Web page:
• I was working on a story and it was very difficult for me to go on and I dawdled and dawdled. Then I realized I didn’t like the characters, didn’t like the plot, didn’t like anything about the piece though the quality of the writing was good. I stopped when I read: “One may do whatever one likes in art: the only thing is to make sure that one does like it.” (Robert Browning)
  • “Until the artist is satisfied with what he is doing, he continues shaping and reshaping. He stops when he thinks it’s good.” (John Dewey)

 

Among the topics to come in the next posts:

THE DIFFERENCE BETWEEN SMALL ART AND GREAT ART

UNDERSTAND THAT IT IS NOT POSSIBE TO DESCRIBE THE COMPLETE, COMPLEX STRUCTURE OF KNOWLEDGE AND SKILLS AN EXPERT ARTIST HAS ACQUIRED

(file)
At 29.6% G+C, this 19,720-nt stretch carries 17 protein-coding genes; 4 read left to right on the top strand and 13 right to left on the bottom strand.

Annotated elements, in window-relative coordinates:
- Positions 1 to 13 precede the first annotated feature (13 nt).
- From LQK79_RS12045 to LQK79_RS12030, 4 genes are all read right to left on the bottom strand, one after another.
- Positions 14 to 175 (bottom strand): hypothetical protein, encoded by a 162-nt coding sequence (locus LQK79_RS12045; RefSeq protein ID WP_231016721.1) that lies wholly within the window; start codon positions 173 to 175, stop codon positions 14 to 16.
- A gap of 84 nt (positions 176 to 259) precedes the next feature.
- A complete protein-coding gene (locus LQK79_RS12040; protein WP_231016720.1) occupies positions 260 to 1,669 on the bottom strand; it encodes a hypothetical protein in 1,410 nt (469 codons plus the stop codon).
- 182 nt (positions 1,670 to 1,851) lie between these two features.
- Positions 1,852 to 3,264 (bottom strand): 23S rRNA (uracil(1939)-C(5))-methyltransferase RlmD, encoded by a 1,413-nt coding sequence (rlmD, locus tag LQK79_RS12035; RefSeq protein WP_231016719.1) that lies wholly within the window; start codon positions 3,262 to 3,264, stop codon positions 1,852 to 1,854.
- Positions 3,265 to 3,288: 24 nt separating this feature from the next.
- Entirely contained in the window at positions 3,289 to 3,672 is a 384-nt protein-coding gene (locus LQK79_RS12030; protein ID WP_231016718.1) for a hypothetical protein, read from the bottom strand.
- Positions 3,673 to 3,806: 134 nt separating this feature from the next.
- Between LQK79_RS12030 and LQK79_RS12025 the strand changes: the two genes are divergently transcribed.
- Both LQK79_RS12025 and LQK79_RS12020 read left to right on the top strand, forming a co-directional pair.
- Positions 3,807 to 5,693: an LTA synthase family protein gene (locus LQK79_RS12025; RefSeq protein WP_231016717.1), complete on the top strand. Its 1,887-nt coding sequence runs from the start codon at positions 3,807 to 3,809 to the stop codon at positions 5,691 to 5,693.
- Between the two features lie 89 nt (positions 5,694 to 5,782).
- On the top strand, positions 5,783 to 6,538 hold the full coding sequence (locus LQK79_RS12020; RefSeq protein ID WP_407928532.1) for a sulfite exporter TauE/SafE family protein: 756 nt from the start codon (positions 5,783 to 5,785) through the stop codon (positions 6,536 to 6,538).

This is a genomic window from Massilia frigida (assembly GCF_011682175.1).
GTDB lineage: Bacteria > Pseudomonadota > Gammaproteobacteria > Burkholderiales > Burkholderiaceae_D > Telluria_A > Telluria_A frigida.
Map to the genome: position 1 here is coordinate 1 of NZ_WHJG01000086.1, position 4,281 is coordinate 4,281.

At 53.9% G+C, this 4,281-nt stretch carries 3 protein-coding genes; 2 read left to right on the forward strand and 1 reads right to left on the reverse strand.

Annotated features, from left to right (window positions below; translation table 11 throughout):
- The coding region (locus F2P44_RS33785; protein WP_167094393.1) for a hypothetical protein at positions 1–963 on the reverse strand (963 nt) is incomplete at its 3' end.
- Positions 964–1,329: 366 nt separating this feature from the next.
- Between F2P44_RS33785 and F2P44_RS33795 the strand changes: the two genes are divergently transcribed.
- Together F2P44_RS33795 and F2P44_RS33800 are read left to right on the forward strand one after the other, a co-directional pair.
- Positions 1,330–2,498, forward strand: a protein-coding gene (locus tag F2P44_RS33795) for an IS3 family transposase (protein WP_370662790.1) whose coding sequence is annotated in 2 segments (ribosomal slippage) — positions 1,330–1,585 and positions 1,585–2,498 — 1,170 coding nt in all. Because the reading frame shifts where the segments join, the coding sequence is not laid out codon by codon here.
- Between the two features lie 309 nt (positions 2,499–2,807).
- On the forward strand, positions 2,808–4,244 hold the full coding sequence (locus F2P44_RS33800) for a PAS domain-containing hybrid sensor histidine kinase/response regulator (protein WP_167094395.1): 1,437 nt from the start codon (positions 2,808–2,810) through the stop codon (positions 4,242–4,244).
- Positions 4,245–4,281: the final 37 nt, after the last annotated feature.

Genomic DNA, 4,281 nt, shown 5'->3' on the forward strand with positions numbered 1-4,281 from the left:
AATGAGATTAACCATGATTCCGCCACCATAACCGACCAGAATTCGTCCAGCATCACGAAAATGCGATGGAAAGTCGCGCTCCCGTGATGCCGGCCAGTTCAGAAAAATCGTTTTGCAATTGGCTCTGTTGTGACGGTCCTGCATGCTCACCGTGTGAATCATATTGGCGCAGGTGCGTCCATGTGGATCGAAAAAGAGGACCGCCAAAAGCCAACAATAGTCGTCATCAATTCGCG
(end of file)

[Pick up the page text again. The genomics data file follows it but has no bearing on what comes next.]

THE VALUE IN ALL ARTS OF SUCCINCTNESS, INCLUDING ONLY WHAT IS ESSENTIAL

ARTISTS ARE BY NATURE INDEPENDENT, RESTLESS, AND CONFIDENT OF THEIR TALENT

MOST ARTISTS HAVE A SENSE OF HUMOR

HOW ART WORKS: THE ROLE OF THE ARTIST

And more.

 

© 2017 David J. Rogers

For my interview from the international teleconference with Ben Dean about Fighting to Win, click on the following link:

www.mentorcoach.com/rogers

Order Fighting to Win: Samurai Techniques for Your Work and Life eBook by David J. Rogers

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Crucial Inner Skills for Writers and Artists 

I don’t know if you’ve noticed but my blog posts are not like the blog posts of other people.  Obviously, though, some of you notice the difference. You send me blog comments and tweets indicating that you do. I want to thank you because it’s gratifying to know that one’s ideas are of value to the people you’re trying to reach.